Overcoming the hassle factor
Your treatment can come in different forms – be it a topical product, a pill or an injection. Each carries its own challenges. Topical therapies are the most frequently prescribed, while treatments in the form of pills or injections (systemic and biological) may be used for moderate to severe psoriasis and psoriatic arthritis.
Different treatments may require different dosages. Topicals are usually applied at least once a day, while other treatments may need to be taken less frequently.
The important thing is not to be daunted by the idea that you need to treat your psoriasis every day.
Making time for your treatment
Getting the best results from your topical treatment depends on you using it exactly as your doctor prescribes. However, if you have a busy life, it can be easy to miss the occasional treatment.
Keep your medicine where you will see it every day so it acts as a reminder to apply your treatment. If using medication daily, make applying your treatment part of your daily routine by linking it to an established habit, such as brushing your teeth, or applying deodorant. You can then store the treatment in the same place as a visual reminder.
Try not to be daunted by the idea that you need to treat your psoriasis every day. Instead, break it down and set yourself a daily goal of applying your treatment as discussed with you doctor.
Some treatments may take 30 minutes to be absorbed, so allow enough time before getting dressed, or arrange your daily routine so that you can apply the treatment just before going to bed.
Dealing with mess
If you have lots of plaques to treat, put down an old towel or sheet to save on clean-up time afterwards. If you have scalp psoriasis and apply your treatment at bedtime, use an old pillow case to protect your good bedding so you can concentrate on getting a good night's sleep.
Distract yourself with something you enjoy
So you don't rush your treatment time, why not combine it with something you enjoy, such as listening to music or a podcast, watching TV or calling a friend on a hands-free phone?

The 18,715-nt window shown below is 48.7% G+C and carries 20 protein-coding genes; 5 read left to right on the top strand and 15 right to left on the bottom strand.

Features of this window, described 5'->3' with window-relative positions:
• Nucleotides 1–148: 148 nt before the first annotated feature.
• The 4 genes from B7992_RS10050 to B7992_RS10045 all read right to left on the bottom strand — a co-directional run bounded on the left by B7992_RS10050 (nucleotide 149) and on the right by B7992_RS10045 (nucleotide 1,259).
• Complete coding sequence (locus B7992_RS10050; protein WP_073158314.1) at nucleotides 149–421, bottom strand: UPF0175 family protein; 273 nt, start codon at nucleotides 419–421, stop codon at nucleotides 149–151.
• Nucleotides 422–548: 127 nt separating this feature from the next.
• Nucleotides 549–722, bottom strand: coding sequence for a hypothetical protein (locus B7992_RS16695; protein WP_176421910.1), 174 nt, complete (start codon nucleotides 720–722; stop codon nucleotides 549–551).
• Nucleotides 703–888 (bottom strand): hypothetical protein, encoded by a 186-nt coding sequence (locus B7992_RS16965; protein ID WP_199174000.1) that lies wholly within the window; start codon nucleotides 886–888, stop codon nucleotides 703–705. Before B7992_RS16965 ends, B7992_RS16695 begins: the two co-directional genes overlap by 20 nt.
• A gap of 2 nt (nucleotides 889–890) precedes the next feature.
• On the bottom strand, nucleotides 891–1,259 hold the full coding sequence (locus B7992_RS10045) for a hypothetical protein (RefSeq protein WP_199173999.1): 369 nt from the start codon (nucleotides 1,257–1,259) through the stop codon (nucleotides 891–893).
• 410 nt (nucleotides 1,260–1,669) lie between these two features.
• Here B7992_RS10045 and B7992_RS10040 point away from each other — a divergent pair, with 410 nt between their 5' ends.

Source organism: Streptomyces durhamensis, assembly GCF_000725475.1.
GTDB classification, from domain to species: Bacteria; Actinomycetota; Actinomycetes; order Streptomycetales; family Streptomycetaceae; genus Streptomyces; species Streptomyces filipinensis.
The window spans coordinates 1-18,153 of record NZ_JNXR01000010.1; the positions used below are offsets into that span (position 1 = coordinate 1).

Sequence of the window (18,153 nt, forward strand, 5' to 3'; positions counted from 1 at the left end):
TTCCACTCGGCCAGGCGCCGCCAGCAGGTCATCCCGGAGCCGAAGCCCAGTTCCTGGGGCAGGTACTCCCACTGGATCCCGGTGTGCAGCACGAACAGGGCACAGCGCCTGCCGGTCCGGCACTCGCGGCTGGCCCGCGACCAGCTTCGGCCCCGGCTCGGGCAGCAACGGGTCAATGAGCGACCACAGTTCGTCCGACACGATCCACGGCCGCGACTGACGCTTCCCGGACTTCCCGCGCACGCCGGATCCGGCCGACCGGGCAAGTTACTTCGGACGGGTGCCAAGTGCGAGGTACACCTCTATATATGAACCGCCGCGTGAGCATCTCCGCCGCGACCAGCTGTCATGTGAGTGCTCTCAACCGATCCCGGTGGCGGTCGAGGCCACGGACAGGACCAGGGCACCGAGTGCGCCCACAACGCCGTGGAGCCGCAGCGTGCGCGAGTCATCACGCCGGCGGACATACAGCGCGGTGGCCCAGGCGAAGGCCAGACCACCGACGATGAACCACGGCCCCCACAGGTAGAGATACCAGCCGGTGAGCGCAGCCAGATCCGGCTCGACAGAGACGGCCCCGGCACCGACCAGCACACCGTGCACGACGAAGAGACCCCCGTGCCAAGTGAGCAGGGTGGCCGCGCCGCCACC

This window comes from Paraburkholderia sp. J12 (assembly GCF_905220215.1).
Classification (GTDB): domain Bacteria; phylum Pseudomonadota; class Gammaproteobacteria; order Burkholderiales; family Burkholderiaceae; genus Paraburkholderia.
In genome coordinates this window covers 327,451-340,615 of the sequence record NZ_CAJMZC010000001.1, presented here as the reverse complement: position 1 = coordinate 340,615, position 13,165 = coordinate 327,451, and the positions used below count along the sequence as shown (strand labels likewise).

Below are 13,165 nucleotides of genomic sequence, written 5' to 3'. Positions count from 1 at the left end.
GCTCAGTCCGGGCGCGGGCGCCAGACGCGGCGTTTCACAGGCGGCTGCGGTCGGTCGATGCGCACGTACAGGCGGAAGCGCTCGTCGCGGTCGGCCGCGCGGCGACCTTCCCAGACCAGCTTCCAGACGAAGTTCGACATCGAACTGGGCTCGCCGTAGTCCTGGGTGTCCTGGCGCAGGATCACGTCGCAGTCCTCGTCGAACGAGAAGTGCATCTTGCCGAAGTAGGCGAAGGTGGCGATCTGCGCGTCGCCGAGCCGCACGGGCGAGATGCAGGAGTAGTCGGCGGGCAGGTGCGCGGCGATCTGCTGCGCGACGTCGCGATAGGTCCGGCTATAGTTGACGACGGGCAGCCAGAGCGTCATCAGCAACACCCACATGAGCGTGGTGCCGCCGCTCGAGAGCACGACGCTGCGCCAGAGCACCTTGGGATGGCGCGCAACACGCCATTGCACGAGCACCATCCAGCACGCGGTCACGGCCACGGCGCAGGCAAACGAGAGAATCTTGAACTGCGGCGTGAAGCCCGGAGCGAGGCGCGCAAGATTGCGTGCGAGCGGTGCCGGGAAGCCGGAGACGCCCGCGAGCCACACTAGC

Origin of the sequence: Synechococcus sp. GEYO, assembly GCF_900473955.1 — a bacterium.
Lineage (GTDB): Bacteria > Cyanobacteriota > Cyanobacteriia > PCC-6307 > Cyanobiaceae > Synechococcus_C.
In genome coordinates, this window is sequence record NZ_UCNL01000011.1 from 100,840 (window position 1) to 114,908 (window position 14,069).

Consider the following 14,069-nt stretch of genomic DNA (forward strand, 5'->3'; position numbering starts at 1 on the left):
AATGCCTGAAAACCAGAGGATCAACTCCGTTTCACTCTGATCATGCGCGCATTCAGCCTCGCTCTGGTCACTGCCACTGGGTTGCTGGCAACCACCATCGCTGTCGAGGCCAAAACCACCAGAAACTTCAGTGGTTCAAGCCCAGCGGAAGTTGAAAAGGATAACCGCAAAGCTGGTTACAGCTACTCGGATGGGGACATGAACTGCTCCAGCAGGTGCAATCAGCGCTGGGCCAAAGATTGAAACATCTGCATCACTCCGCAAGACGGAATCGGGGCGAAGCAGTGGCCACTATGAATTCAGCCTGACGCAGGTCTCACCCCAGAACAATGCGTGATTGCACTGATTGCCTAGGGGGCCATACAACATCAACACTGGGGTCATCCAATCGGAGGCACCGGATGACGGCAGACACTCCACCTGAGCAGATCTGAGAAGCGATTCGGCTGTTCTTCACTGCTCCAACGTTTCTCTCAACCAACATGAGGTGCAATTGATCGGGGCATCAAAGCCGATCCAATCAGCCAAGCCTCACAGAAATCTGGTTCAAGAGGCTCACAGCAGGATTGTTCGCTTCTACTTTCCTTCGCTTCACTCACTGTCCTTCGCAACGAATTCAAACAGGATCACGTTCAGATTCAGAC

Don't be afraid to ask for help
If you have plaques in hard-to-reach areas, ask someone to help you.
Daily topical therapies: a guide
There are a wide range of psoriasis treatments available and it may seem daunting to try and familiarise yourself with all the options and how they work. Still, getting to grips with the treatment options is important because, when used properly, they may help you to effectively manage your psoriasis, and your plaques may even clear up with the right treatment and care.
Topical treatments are applied directly to the skin – typically in the form of a cream, gel or ointment – and are applied where the psoriasis has flared up.
Topicals are considered to be a 'first line' treatment for people with mild and moderate psoriasis who do not have psoriatic arthritis. They will usually be recommended before other options are considered. There are a number of different types available – some you can buy without a prescription in a pharmacy but for others you will need a prescription from your doctor.
Whichever one you use, it is important that you follow the instructions from your doctor or pharmacist and accept that it may take several weeks for your condition to improve.
Taking charge of your treatment timetable
Some treatments with less frequent dosages – such as once a week – make it difficult to remember exactly when to take your medication. It may be a good idea to use a calendar, an electronic memory aid or a smartphone to keep track of these treatments and set an alarm or memory prompt. The MyPso QualityCare™ app can help you do this if you download it from Apple Appstore
or Google Play
Keeping track of results
To help you judge the benefits of your treatment it's a good idea to keep track of your progress. Try to record any small changes in the way your skin looks and feels by keeping a diary of your symptoms, and perhaps taking photographs of your plaques at regular intervals. Again, The MyPso QualityCare™ app can help.
This will help you see improvements you might otherwise miss; and such visible evidence of improvement can encourage you to stick with your treatment routine.
Coping with side effects
All treatments may have potential side effects. It is important to talk to your doctor about these possibilities so that you know what to expect and when to react. You should always contact your doctor if you experience something unexpected when going through a therapy.
UK/IE 2013b/00073, Date of prep: April 2015